Table 1
Coefficient of determination (R2) for RNFL correlated with global index, hemifield and regional visual field data in eyes with non-arteritic anterior ischemic optic neuropathy (N = 21)

GDx-VCC retardation parameters rather than the reconstructed global RNFL had higher correlations with the VF global index MD. Correlations were significant for the following retardation parameters: normalized inferior area (0.71), TSNIT standard deviation (0.63), inferior maximum (0.63), inferior average (0.62) (all with P < 0.001); maximum modulation (0.50), NFI (0.37), TSNIT average (0.43), ellipse modulation (0.34) (all with P < 0.01). However, the majority of these parameters provided specific information about RNFL thickness located at the inferior peripapillary sectors or about the degree of RNFL asymmetry between superior and inferior peripapillary sectors. Thus, while GDX-VCC did provided information about the status of RNFL in NAION, it was mainly from locations that were least affected by the disease, as the majority of patients had an altitudinal inferior hemifield defect, and failed to present significant correlations with the location mostly affected in this group of patients (i.e. superior peripapillary sector). These latter findings contrasted those findings obtained with StratusOCT, as all correlations between StratusOCT and VF were significant, regardless of the location evaluated.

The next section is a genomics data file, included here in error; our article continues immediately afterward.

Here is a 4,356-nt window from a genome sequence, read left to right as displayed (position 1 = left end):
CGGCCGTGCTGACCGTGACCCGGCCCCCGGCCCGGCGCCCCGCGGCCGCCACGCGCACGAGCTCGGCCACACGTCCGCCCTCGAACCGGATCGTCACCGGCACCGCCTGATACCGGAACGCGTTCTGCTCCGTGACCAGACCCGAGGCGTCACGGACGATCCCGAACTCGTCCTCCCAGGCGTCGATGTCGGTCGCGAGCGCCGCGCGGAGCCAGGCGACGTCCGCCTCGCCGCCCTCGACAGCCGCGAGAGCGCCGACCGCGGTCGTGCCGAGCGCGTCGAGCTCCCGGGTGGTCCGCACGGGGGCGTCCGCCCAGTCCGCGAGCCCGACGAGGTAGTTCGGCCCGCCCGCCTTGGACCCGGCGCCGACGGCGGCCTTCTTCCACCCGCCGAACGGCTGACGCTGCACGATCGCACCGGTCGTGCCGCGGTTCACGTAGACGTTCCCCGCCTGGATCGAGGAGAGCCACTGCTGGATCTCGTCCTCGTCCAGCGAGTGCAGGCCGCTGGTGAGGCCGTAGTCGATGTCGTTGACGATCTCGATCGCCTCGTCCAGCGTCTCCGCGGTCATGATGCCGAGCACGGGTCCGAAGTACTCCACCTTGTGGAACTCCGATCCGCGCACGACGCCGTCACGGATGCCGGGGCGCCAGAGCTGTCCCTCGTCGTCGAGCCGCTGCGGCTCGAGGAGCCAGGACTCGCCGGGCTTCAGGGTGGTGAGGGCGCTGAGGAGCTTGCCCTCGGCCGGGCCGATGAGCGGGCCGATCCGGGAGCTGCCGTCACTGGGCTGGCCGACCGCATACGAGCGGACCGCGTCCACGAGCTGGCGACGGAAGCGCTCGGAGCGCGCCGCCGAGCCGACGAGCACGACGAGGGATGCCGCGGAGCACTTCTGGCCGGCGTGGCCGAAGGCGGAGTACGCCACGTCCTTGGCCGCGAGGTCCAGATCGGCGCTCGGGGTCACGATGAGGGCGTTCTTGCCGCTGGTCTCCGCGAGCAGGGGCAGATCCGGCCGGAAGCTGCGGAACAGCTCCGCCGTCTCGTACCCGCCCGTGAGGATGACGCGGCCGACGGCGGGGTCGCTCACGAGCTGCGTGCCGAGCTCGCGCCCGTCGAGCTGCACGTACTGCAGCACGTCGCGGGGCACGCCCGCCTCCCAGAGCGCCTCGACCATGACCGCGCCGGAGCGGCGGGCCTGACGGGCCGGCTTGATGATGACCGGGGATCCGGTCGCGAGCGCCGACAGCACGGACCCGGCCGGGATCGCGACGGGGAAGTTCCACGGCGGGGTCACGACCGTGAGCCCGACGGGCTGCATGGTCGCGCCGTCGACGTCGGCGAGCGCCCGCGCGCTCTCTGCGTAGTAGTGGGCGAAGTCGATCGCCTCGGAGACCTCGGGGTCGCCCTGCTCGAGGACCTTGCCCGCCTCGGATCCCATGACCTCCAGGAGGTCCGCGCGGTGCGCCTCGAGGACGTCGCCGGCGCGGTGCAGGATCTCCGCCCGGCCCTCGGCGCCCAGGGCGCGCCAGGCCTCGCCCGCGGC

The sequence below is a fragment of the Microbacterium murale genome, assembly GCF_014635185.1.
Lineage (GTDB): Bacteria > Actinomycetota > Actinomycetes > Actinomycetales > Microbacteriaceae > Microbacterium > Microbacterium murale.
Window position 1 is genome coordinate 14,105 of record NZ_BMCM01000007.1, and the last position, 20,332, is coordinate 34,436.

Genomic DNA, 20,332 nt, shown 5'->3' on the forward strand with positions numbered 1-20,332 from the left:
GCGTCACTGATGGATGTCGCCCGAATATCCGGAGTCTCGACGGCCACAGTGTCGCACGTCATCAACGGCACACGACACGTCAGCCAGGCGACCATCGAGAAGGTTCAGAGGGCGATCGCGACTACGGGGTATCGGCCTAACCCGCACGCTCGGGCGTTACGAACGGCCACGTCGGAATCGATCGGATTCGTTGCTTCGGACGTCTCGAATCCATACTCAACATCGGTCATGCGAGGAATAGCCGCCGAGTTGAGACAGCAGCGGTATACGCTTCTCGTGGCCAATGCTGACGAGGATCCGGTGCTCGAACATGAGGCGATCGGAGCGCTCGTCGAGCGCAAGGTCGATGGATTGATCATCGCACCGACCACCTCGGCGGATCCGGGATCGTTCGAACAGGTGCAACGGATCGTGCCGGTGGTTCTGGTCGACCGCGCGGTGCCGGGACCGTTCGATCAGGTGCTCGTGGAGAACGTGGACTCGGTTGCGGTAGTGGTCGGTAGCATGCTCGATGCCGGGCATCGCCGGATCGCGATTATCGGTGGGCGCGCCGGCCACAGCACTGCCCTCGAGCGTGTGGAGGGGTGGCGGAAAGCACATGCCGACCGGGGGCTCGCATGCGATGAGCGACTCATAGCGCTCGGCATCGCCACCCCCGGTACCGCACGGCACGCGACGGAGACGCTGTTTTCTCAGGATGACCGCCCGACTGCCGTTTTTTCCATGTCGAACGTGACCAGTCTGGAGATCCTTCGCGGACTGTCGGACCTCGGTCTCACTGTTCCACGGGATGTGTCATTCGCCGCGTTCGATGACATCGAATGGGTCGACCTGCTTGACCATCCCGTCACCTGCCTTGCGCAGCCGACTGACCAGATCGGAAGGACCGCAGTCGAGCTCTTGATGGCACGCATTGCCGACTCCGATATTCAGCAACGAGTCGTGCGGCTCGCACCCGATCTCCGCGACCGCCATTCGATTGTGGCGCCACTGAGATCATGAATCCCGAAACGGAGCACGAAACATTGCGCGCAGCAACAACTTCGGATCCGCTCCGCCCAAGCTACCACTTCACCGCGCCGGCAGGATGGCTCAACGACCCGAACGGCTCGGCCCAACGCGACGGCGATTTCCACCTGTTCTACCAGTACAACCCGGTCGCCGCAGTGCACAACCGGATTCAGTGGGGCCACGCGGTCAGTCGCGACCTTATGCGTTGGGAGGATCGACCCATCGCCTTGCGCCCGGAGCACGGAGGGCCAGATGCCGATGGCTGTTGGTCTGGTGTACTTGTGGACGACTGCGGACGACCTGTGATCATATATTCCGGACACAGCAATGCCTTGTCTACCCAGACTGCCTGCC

Furthermore, to investigate the extent of RNFL loss, the superior RNFL thickness (corresponding to the inferior hemifield) from 15 NAION patients with an altitudinal inferior visual field defects was compared with a group of 32 healthy eyes, matched in age and disc area. Similar comparisons were done for inferior RNFL thickness corresponding to the relatively unaffected superior hemifield. The normal group had a mean age of 56.4 ± 9.4 years, and no differences were found between the NAION and normal group in age, race, gender, sphere and cylinder refraction, intraocular pressure, and optic disc area (P = 0.987, 0.50, 0.699, 0.478, 0.420, 0.326, respectively). As expected, the inferior hemifield in NAION eyes had lower sensitivities than in controls, but no differences were found in the superior hemifield (inferior hemifield: 18.1 ± 3.5 dB for NAION, 29.2 ± 6.1 dB for controls, P < 0.0001; superior hemifield: 27.3 ± 3.7 dB for NAION, 29.4 ± 3.7 dB for controls, P = 0.07). Results of RNFL group comparisons are shown in Table 2. GDx-VCC and StratusOCT showed that NAION eyes had significant decreased RNFL thickness at the superior sectors, which corresponded to inferior altitudinal visual field defects. An interesting finding was that at the inferior RNFL thickness (corresponding to the relative unaffected visual hemifield) also showed significantly lower values in NAION eyes than in controls eyes (P = 0.003 and 0.010 for GDx-VCC and StratusOCT, respectively). Similar findings were observed for the correlations between the 6 visual field regions corresponding to 6 sectors pertinent to the RNFL anatomy (Table 2). There were no differences between NAION and controls for RNFL thickness located at the temporal sector using both imaging devices.

Table 2
RNFL thickness corresponding to affected and relative unaffected hemifields from 15 non-arteritic anterior ischemic optic neuropathy (NAION) eyes with altitudinal defects compared to 32 normal controls eyes.